When the crowd started to dissipate and Zou Rui’s friend had to leave, the three of us decided to head for some “yexiao” or “night snacks” and we ended up at a restaurant where Zou Rui insisted I drink some hot ginger cola for my cough (actually coke and ginger heated together and served like tea). I was disgusted by the idea but agreed to try it because this lingering cough is just annoying to me and everyone else, I’m sure. It was pretty tasty, actually, and I dutifully drank it down and ate as much food as I could to fuel my full recovery from this cold. The three of us laughed a lot and had a great talk and before I realized the time. It was 12:30am and I was exhausted.

We all parted ways with lots of love and smiles. I came back to my room, finally took off those uncomfortable shoes and reflected on the night of many emotions and incredible opportunities.

Possibility is sometimes so visible that it seems to have a form and a shape just standing next to me. This evening was one of those times. It followed me around like a protective older sibling. Had I turned and snapped a photo, I’m sure I would have trapped its light in my lens.

As clear as the stories in the trees, as history in stones, love in smiles.


I see you.

You Too Can Be On Broadway!

Earlier this week I wrote about Broadway’s surprising focus on plays for the upcoming season — but there’s one musical that is a must-see for every tourist with stars in their eyes.

For $31.50 you can buy a ticket at the new rock musical, Spring Awakening, that puts you in the middle of the action — on stage with the performers.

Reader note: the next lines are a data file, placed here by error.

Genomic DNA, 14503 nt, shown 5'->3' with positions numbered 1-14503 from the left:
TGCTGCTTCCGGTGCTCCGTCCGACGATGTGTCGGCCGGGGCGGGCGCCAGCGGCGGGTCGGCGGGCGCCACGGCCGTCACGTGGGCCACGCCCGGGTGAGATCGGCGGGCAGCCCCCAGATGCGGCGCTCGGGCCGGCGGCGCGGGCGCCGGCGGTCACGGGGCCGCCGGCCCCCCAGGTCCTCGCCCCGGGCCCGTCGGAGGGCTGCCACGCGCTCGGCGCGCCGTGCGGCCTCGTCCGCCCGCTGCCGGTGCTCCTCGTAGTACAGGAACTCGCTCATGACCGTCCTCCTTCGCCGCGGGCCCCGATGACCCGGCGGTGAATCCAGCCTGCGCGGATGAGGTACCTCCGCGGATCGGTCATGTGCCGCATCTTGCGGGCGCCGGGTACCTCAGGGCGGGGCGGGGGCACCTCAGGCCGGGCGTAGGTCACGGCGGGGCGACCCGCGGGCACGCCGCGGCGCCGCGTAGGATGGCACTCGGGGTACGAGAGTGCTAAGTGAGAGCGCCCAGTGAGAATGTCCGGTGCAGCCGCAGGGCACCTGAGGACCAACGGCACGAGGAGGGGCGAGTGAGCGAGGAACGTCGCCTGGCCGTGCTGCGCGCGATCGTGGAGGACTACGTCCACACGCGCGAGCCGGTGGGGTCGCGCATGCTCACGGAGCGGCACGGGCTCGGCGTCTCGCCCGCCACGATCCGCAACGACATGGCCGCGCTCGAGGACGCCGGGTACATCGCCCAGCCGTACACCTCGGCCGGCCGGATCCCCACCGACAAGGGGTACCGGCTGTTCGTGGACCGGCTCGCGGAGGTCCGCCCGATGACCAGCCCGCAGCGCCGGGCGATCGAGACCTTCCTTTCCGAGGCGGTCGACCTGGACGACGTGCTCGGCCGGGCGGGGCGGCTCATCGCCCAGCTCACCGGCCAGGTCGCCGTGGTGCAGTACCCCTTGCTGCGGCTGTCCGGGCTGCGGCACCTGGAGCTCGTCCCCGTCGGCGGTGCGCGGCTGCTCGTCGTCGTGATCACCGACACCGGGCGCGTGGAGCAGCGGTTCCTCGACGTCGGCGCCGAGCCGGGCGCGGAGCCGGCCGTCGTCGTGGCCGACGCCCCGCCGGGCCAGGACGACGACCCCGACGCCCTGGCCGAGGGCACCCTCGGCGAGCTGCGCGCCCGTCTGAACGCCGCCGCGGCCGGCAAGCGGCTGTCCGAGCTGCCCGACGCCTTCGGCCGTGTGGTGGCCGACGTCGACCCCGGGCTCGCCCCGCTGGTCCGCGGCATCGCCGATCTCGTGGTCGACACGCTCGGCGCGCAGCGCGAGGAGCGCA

According to Jo Piazza of the New York Daily News, who recently experienced the production for himself, “Members of the cast sit in chairs right next to you and during the show, they stomp and sing inches away from your face. It’s enough to make even the most karaoke-impaired person want to reach over, grab a microphone and wail on one of the songs by Duncan Sheik and Steven Sater.”

Tempting as it may be, disrupting the show with your own impromptu performance is strongly, strongly discouraged — both before the performance, and again at intermission. In fact, just to further minimize interruptions, the theatre makes you remove all personal belongings (coats, hats, phones, purses) and keep them in a locker for the duration of the show.

That being said, it’s sure to be a memorable experience for anyone drawn to the stage. Make sure to book your tickets well in advance though — as, with only 26 seats available, they can be fairly tough to come by.

Theatre Lovers In For An Interesting Spring On Broadway

Spring is traditionally a busy time on Broadway, but this year, the United States’ most revered commercial theatre institution is offering something a little different. Instead of focusing solely on new musicals — long the mainstay of big-budget New York theatre — it seems that this season it’s plays generating all the excitement.

Starting in May, the more discerning live performance connoisseur can chose from revivals starring the likes of Kevin Spacey, Christopher Plummer, Brian Dennehy and Liev Schreiber. According to Howard Sherman, executive director of the American Theatre Wing, “After many years of hearing that plays on Broadway are a dying breed, the combination of star-driven productions, British imports, and the touring success of Twelve Angry Men, Who’s Afraid of Virginia Woolf? and Doubt, is demonstrating that there is an appetite, and a commercially viable model, for dramatic theater.”

I was a theatre major in college, so I’m a big dork when it comes to stuff like this. My pick of the season is the revival of Eric Bogosian’s Talk Radio. The script is hysterical, and, by all accounts, Bogosian was fantastic as the central character when the show first ran in 1987. Now, with Liev Schreiber in the lead, it can only get more awesome.

Whether you’re a theatre-lover or not, New York is a great Spring destination, as it’s gorgeous that time of year. It’s not too hot, not too cold, and all the people seem so tired of being cold, lonely, and stuck in their apartments that they’re friendlier than you might expect.